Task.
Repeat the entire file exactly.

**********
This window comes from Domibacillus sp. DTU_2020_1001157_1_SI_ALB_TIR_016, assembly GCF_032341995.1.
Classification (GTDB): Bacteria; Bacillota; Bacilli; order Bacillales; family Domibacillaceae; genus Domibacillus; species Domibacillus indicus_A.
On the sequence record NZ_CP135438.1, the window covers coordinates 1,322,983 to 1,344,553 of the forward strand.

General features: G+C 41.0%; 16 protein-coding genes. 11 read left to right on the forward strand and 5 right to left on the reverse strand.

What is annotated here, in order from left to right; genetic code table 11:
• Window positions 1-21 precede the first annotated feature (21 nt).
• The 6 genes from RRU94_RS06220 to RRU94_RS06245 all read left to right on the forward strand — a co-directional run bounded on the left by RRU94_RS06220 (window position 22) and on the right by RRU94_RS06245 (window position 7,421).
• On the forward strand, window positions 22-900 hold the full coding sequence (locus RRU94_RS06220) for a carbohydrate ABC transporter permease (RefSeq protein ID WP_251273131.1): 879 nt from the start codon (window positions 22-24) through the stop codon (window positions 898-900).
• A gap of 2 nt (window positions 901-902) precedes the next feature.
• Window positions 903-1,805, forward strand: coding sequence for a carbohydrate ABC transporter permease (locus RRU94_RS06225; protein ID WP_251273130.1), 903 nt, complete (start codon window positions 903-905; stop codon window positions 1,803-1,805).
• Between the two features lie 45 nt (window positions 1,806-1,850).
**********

This window comes from Domibacillus sp. DTU_2020_1001157_1_SI_ALB_TIR_016, assembly GCF_032341995.1.
Classification (GTDB): Bacteria; Bacillota; Bacilli; order Bacillales; family Domibacillaceae; genus Domibacillus; species Domibacillus indicus_A.
On the sequence record NZ_CP135438.1, the window covers coordinates 1,322,983 to 1,344,553 of the forward strand.

General features: G+C 41.0%; 16 protein-coding genes. 11 read left to right on the forward strand and 5 right to left on the reverse strand.

What is annotated here, in order from left to right; genetic code table 11:
• Window positions 1-21 precede the first annotated feature (21 nt).
• The 6 genes from RRU94_RS06220 to RRU94_RS06245 all read left to right on the forward strand — a co-directional run bounded on the left by RRU94_RS06220 (window position 22) and on the right by RRU94_RS06245 (window position 7,421).
• On the forward strand, window positions 22-900 hold the full coding sequence (locus RRU94_RS06220) for a carbohydrate ABC transporter permease (RefSeq protein ID WP_251273131.1): 879 nt from the start codon (window positions 22-24) through the stop codon (window positions 898-900).
• A gap of 2 nt (window positions 901-902) precedes the next feature.
• Window positions 903-1,805, forward strand: coding sequence for a carbohydrate ABC transporter permease (locus RRU94_RS06225; protein ID WP_251273130.1), 903 nt, complete (start codon window positions 903-905; stop codon window positions 1,803-1,805).
• Between the two features lie 45 nt (window positions 1,806-1,850).